From Ohio History Central
Horsetails are tall, comparatively thin spore-producing plants that are characterized by a stem that is divided into segments by periodic constrictions from which whorls of leaves emerged. They appeared in the Devonian and survive to the modern day but became greatly reduced after the Late Paleozoic. Many people may be familiar with the modern horsetail, Equisetum, which is sometimes called a scouring rush. Some Paleozoic species grew as large as 60 feet high. Portions of the stem, with several segments, are not uncommon in Pennsylvanian rocks. These segments have a series of closely spaced vertical ribs and grooves that are divided by a horizontal groove. Horsetails lived in the luxuriant coal swamps. Calamites is a common genus.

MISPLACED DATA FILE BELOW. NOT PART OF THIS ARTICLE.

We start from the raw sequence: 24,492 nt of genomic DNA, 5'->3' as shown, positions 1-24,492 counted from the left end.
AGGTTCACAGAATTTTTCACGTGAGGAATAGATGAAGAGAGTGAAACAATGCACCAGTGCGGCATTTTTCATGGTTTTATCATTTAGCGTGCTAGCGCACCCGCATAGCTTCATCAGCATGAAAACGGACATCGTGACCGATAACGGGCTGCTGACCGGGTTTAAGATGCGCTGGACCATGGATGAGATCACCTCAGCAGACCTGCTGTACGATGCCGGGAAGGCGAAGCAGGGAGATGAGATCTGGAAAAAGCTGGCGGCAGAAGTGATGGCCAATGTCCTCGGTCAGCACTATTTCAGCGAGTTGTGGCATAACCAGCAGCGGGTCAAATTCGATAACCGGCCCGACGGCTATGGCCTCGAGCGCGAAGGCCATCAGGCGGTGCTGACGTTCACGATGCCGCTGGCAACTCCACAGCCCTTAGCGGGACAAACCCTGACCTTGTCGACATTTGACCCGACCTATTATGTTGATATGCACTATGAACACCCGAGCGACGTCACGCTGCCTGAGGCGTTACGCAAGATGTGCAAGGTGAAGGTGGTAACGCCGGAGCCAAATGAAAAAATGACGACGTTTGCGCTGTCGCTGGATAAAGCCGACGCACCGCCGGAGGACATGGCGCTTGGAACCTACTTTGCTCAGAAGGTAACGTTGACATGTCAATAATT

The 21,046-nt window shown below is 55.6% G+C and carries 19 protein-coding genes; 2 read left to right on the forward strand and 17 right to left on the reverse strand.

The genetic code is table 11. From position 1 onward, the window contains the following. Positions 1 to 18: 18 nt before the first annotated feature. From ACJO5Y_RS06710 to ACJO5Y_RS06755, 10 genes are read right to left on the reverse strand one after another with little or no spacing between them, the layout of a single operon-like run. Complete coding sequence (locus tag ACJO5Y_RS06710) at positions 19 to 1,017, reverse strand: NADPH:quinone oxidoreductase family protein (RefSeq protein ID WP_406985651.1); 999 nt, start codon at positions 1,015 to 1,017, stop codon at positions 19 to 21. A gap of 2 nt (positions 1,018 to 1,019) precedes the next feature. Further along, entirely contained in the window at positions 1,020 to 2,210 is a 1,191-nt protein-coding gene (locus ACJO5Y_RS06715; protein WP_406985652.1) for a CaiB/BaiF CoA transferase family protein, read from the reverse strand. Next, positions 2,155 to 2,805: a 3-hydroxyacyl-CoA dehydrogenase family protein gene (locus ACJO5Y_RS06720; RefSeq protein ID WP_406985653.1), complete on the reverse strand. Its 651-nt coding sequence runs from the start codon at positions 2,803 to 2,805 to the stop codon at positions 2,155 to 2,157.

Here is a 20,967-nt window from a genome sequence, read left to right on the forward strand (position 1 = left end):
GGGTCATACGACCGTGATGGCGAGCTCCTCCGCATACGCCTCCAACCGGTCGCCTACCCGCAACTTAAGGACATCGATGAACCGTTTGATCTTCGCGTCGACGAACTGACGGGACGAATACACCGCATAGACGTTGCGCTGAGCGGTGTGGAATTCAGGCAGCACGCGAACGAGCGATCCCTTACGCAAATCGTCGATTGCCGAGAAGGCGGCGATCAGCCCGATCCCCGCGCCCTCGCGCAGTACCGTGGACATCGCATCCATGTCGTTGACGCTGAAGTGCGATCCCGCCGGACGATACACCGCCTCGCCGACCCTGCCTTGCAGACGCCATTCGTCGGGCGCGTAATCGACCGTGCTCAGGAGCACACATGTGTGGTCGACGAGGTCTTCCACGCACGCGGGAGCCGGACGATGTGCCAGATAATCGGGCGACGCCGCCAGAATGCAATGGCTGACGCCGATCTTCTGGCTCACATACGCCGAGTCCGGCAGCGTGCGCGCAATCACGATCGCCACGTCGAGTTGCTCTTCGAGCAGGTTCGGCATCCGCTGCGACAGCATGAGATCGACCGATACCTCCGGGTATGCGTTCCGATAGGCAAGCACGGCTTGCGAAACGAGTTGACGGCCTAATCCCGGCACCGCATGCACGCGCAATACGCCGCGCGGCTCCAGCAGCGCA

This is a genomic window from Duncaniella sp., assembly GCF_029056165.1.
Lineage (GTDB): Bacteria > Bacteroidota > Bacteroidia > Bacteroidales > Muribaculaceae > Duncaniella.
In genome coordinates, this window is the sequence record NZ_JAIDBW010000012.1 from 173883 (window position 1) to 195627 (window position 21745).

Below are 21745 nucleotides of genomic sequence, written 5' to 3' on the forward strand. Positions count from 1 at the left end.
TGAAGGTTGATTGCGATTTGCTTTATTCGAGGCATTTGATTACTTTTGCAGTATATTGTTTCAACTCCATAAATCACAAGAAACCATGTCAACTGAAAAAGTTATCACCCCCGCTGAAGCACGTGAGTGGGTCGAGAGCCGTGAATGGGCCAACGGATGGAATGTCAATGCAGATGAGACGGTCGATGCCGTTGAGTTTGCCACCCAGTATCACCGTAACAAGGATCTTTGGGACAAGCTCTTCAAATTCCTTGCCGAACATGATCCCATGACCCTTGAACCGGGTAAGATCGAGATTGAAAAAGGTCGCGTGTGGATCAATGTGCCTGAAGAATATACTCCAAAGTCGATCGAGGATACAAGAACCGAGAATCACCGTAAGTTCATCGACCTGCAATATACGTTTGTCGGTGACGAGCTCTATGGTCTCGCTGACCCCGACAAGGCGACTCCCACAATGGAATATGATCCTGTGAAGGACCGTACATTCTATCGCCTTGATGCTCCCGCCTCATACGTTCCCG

- Cross, A. T., Gillespie, W. H., and Taggart, R. E., 1996. "Upper Paleozoic Vascular Plants," in Fossils of Ohio, edited by R. M. Feldmann and Merrianne Hackathorn. Ohio Division of Geological Survey Bulletin 70, p. 396-479.